I liked this book, and I think it has a lot to offer for fans of “old school” or (and I’m not saying these are the same) a stripped-down style of role-playing, or those looking for a nice little adventure to run in a sci-fi setting. I think the plot word system is strong and used well in this book, and the skill challenges can be a bit monotonous but combat feels evenly spaced. Some skills listed in the rules at the front of the book will be downright useless in this adventure, should the player choose to make his or her own character. There are pre-generated characters in the back of the book that I would suggest using, at least on a first play. This is simply because some skills will be FAR more useful than others when exploring the ship and will be called upon repeatedly, while others will not be used at all. Part of the problem stems from the general rules for the Dark City Games system being put at the front of the book, and then more specific rules for this adventure being put after it, as the two don’t always agree. This is fine as long you recognize that the first set of rules is a boilerplate for the system as a whole, and then the notes just before the adventure starts fine tune them specifically for this adventure. I did spot one little error in the weapon skill section that seems to betray the conversion from the fantasy-themed books: next to the “Knife” skill the description says “+1 with bow”. Another error that I noticed is that there was an option several times to go “codeward” when I think the direction meant to read “coreward”.

There are rules for piloting a small craft and resolving battles in space, which may be interesting, but none of that will be occurring in this book. However, there are several books in this series, so maybe in other books there will be ship-to-ship combat. Speaking of combat, it can be quite deadly, and many of the combats in this book happen instantly and are unavoidable. Mostly because of the nature of your enemies, you will be attacked without warning, but you do have a nice suit to protect you and some good firepower in the form of assault rifles and shotguns (does it all work the same in zero-grav? I just don’t know). The layout of the space station provides a nice progression for the unfolding of the plot as you move through the rooms trying to figure out what is going on and how to get to the control room. In nearly every room there is something to be found or something to explore further, from simply finding loot to finding nice little bits of story, like a diary or holo-video that may or may not have some impact on your play. At the end of the adventure there are several plot words that may need to be resolved if you got them during the trek; some of them provide further challenges, and some are important to finishing your business at the station or providing extra value to the group in future adventures.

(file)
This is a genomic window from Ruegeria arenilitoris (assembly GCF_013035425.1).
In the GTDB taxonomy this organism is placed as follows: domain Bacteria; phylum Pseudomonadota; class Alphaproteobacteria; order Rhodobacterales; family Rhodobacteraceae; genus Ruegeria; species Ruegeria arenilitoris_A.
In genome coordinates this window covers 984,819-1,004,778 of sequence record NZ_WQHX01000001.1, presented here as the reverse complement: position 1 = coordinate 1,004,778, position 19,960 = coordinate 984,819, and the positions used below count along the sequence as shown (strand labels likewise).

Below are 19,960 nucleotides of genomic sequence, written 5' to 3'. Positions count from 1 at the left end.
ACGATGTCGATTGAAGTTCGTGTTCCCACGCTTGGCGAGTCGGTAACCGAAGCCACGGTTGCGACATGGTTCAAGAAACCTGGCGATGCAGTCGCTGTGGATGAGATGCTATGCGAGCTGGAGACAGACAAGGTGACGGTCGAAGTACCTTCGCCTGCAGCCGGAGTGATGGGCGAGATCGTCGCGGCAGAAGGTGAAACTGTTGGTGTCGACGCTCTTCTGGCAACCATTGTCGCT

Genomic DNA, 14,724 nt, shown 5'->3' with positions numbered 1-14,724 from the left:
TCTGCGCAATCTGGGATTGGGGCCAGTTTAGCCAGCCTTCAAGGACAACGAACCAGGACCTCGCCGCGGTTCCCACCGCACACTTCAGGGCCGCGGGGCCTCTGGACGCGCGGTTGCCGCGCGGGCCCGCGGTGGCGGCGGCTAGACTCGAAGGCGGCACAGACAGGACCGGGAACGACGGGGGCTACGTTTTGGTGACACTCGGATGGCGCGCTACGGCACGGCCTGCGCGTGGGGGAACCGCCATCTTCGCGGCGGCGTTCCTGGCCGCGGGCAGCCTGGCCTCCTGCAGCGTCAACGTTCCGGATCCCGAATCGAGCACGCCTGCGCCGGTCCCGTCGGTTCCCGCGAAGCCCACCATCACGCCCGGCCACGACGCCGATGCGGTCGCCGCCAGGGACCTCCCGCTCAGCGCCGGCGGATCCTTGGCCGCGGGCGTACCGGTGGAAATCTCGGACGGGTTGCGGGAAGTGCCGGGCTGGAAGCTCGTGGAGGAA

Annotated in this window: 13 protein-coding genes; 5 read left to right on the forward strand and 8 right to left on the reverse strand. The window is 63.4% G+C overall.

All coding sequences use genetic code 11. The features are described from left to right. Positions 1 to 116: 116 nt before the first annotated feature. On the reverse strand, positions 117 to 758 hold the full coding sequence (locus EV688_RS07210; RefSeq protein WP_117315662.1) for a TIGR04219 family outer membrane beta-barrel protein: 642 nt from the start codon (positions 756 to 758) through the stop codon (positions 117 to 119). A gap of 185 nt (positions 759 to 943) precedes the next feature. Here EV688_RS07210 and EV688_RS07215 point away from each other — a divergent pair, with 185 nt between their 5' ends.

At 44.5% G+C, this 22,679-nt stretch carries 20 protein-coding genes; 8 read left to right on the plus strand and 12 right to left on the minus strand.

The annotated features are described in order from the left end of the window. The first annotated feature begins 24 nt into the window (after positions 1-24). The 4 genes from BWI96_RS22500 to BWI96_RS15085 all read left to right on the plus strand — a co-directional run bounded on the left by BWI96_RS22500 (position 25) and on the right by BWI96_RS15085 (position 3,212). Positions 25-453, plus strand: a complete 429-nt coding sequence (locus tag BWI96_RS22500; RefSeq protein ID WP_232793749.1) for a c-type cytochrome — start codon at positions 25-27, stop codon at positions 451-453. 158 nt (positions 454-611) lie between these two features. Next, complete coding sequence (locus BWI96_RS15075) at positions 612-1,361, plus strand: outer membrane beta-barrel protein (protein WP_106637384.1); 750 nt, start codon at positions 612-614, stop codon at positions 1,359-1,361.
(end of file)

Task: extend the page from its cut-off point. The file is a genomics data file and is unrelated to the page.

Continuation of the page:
So, is it worth $12.95? Definitely! I think it’s a good adventure with lots to explore and several small branches packed into this small volume. The production is nice, not professional of course, but nice for an independent and small company. Also be sure to check out the other books on Dark City Games‘ website from a variety of authors. Thanks Dark City Games for providing review copies!